Once these standby plot points are gotten through, the treatment generally branches out into dialysis, a heart or brain biopsy, or the unnecessary removal of either the liver, spleen or lymph nodes before they finally figure out the magical pill that will cure the patient completely of the extremely rare parasite they picked up from eating a brazil nut.
By the time Dr. House has saved their life, they owe at least $600,000.00 to the hospital.
The show is saved from being completely farcical by interesting characters and great dialog. In fact, my early objections to the show had nothing to do with the regular malpractice that occurs on the show and more with how Dr. House treats his team. Or, more properly phrased, what his team puts up with.
"No one would ever put up with that!" I thought in amazement the first time I watched the show. Particularly not Dr. House's team, extremely competent doctors in their own right who could work anywhere.
Even the ones who quit tend to stick around.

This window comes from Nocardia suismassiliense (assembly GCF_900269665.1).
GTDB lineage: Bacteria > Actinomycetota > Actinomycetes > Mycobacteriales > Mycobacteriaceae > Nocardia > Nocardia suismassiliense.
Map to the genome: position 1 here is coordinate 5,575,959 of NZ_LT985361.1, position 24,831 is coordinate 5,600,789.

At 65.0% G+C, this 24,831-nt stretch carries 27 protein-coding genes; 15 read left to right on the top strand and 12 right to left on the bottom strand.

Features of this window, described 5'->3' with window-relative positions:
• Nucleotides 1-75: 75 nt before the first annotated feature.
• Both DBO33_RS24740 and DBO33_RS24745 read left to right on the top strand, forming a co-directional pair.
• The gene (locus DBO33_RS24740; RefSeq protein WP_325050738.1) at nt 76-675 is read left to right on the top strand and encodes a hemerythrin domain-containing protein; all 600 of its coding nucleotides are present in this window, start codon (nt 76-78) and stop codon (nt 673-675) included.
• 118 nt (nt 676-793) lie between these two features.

It bothered me because it upset my pet theories about good management and motivation so I kept watching. In every episode, Dr. House is uniformly rude and disrespectful to his entire team and forces them to perform menial tasks at all hours while he sleeps or gets drunk.
- Dr. House's team knows no admin or process. They have creative freedom and can focus on the job rather than paperwork.
- They work on intriguing puzzles. I can imagine the average doctor gets a bit tired of broken arms, cancer and overweight smokers with diabetes.
- The team is world class and if you're that good there's attraction in working with others as good as you.
- They work as a team and are constantly learning new things.
- Dr. House treats them all badly so there's no favoritism or incentive to withhold information for personal gain.
- Common suffering can strengthen close relationships. While Dr. House's treatment is sometimes divisive, for the most part the team is a tight unit.
- Dr. House occasionally acknowledges a good idea, recognition that carries more weight for its rarity.
- Dr. House really is that good. He solves problems no one else can solve, which makes his insufferable personality more... sufferable.
How many talented people would put up with an awful boss if they could say good bye to bureaucracy and red tape, work with a world class team, and solve interesting problems?